Hundreds of London bars and pubs to fit bleed control kits to help stab victims and tackle UK knife crime epidemic – The Sun

HUNDREDS of life-saving bleed control kits have been given to London bars and pubs to help stab victims.

The UK's horrific knife crime epidemic has prompted the City of London Police to distribute a total 320 kits to prevent more lives being claimed.

It comes as London remains in the grips of a horrific spate of knife crime.

The capital's knife crime is at a record high – with more than 15,000 offences recorded.

The force's Assistant Commissioner, Alistair Sutherland, said the kits were “one of the many tactics” to help cope with the capital’s “knife crime problem.

“We want to be as prepared as possible to deal with knife crime injuries.”

The kits can save time, until paramedics arrive, and prevent bleeding leading to a fatality.

Contained in a bright red bag, those applying first aid can use trauma bandages, tourniquets and adhesive chest seals to treat stab wounds, or gunshots.

The life-saving ‘Bleed Control Kits’ have been given to late-night venues in the Square Mile initially, and are expected to be rolled out to other areas in the capital.

If it prevents just one person losing their life, then that is no bad thing.

Among those welcoming the move are Margaret and Barry Mizen, the parents of murdered schoolboy Jimmy Mizen.

They lost their son in south east London in 2008, a day after his 16th birthday.

The couple have been campaigning for more safety on London's streets since their boy was battered by Jake Fahri, 19, with an oven dish that shattered, severing an artery in his neck.

Jimmy died minutes later in his brother's arms.

The Mizens told Sky News the kit "is not a panacea to solve knife crime – the idea really is to stop so many people dying.

"And if it prevents just one person losing their life, then that is no bad thing."


They praised the efforts of Lynne Baird, whose son Daniel was killed two years ago.

London is following a similar launch by West Midlands Community Safety Partnership earlier this year with The Daniel Baird Foundation.

Lynne runs the foundation in memory of her son, who was fatally stabbed while out with friends in Birmingham on July 8, 2017.

There was no first aid or bleed control kit available at the scene of the attack, and Daniel died shortly after arriving at hospital, due to catastrophic bleeding.

Lynne Baird said: “I’m delighted that the City of London Police has agreed to partner with the foundation, and that these life-saving kits will now be distributed to venues across the City.

"I hope that this launch today will spark more forces to join our campaign and help make these kits available up and down the country.”


On average, it takes an ambulance responding to a 999 call from someone with life-threatening illnesses or injuries seven minutes to reach a patient.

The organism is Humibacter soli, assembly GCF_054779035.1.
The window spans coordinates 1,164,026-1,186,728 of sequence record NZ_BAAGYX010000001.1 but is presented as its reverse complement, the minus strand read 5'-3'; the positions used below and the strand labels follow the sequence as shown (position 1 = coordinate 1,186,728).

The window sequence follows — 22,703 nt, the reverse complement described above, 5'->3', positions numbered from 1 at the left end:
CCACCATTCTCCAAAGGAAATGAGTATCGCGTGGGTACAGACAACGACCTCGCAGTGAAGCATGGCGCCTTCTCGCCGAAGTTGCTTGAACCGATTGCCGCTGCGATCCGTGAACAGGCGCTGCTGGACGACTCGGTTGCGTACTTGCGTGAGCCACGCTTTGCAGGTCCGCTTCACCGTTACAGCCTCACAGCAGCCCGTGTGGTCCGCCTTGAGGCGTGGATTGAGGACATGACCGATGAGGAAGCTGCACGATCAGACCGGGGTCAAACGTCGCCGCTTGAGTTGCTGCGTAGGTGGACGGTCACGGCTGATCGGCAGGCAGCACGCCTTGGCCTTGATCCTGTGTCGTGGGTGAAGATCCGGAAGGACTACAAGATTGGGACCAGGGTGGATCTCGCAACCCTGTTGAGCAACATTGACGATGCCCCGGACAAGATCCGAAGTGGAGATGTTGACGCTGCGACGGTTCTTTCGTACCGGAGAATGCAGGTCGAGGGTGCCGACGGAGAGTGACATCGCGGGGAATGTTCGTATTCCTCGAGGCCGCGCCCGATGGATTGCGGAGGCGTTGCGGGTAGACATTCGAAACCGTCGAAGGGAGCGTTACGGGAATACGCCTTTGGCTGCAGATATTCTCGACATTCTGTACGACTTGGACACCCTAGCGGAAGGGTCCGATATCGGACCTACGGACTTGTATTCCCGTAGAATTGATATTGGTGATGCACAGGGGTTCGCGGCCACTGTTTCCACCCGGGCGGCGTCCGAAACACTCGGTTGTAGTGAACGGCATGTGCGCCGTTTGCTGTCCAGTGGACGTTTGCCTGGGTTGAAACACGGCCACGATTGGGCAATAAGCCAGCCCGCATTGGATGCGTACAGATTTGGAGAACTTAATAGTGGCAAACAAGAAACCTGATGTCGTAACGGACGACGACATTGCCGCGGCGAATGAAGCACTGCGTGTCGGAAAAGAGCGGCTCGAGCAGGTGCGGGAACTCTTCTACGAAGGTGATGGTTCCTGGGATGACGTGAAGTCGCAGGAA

But bleeding from serious injuries – such as those suffered in a stabbing, shooting, car or industrial accident – can prove fatal in three to five minutes.

So far this year, more than 110 murder investigations have been launched in the capital by Met and British Transport Police. Almost two-thirds of the deaths involved stabbings.

Last year was London's bloodiest in a decade when the number of homicides reached 132.

There were 73 deaths involving a knife, 13 involving a gun and one a crossbow.

Recent data revealed that 16 of the 20 most dangerous places in England and Wales for serious knife crime were in London.

Office for National Statistics says that in the 12 months to June 2019, there were 43,516 police-recorded offences involving a knife or sharp instrument across Wales and England.

This is the highest figure since such records began in 2011 and an eight per cent spike from the previous year.

NHS England's records reveal that hospital admissions for all injuries caused by an assault with a knife or sharp object have spiked by almost a third since 2013, to 4,986 in 2018.


The main aim is to prevent further blood loss and minimise the effects of shock. The NHS advises people follow these steps.

  • Dial 999 and ask for an ambulance as soon as possible
  • If you have disposable gloves, use them to reduce the risk of infection
  • Check there is nothing embedded in the wound and if there is do not press down on the object
  • Instead, press firmly on either side of the object and build up padding around it before bandaging to avoid putting pressure on the object itself
  • If nothing is embedded apply and maintain pressure to the wound with your gloved hand, using a clean pad or dressing if possible
  • Continue to apply pressure until the bleeding stops
  • Use a clean dressing to bandage the wound firmly
  • If bleeding continues through the pad, apply pressure to the wound until the bleeding stops, and then apply another pad over the top and bandage it in place
  • Do not remove the original pad or dressing, but continue to check that the bleeding has stopped

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